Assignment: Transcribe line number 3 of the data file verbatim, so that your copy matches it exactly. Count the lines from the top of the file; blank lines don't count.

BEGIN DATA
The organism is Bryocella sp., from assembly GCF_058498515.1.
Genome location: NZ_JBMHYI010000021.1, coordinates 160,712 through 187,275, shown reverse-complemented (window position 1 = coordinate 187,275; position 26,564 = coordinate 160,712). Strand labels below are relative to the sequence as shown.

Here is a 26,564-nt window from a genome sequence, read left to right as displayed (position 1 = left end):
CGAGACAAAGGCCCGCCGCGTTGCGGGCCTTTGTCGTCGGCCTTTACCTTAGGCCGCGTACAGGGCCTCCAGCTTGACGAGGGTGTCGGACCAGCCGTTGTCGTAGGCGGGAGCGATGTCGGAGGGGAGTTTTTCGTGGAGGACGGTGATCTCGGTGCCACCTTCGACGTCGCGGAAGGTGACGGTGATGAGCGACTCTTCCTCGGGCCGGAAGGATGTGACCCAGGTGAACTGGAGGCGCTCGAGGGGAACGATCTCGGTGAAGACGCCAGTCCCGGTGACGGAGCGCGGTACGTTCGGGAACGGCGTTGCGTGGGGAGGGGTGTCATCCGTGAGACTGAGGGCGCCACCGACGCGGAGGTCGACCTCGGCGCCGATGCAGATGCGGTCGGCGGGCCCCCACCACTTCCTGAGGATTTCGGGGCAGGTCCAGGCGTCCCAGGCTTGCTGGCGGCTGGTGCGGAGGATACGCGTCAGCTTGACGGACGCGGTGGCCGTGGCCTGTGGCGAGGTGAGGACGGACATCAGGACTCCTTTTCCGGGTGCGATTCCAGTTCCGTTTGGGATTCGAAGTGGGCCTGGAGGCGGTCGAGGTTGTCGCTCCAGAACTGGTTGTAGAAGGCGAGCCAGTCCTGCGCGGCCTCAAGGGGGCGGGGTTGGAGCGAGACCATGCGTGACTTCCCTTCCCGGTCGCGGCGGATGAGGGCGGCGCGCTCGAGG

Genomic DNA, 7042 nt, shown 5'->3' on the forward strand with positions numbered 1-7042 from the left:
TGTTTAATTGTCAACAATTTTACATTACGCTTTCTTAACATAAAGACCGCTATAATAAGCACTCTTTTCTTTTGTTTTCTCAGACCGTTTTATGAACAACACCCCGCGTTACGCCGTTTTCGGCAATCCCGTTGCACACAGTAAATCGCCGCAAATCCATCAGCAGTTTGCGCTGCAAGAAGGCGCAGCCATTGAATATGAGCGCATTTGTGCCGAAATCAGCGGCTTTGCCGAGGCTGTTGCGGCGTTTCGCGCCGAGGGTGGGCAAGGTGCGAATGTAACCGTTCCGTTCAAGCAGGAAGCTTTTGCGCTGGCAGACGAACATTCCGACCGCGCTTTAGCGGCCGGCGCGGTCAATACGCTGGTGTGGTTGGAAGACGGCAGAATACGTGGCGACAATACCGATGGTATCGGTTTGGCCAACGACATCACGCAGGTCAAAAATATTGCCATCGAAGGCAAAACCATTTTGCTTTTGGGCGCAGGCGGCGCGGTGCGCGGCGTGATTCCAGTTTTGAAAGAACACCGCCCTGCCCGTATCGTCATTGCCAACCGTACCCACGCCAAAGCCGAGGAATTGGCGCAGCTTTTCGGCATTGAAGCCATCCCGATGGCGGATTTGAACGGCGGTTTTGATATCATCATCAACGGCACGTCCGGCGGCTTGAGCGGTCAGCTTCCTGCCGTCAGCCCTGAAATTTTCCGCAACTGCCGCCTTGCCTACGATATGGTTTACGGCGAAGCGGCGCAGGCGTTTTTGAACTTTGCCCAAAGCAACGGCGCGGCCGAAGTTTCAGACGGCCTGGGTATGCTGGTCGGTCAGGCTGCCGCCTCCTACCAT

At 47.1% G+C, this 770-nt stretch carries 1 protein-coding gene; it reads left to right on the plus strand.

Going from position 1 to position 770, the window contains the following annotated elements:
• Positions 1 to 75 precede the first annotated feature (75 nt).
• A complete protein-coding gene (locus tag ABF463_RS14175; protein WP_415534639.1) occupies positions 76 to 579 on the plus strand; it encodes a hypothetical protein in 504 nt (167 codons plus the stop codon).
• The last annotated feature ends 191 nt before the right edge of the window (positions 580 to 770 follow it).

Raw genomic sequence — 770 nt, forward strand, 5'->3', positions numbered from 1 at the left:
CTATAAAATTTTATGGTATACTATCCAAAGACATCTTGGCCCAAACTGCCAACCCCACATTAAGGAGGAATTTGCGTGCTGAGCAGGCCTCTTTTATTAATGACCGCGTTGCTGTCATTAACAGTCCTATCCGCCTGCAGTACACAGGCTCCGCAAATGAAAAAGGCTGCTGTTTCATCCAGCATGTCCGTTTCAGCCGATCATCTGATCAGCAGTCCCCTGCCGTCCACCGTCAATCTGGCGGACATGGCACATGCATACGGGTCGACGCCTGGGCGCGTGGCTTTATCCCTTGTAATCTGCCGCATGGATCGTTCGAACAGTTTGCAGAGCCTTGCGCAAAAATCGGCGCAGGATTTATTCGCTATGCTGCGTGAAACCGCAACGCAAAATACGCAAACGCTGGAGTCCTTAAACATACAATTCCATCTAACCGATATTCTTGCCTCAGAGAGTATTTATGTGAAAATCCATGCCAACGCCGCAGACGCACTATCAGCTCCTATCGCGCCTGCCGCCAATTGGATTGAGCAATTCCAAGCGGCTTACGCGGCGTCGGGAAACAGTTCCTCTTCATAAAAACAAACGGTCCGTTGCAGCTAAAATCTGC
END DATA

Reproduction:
Here is a 26,564-nt window from a genome sequence, read left to right as displayed (position 1 = left end):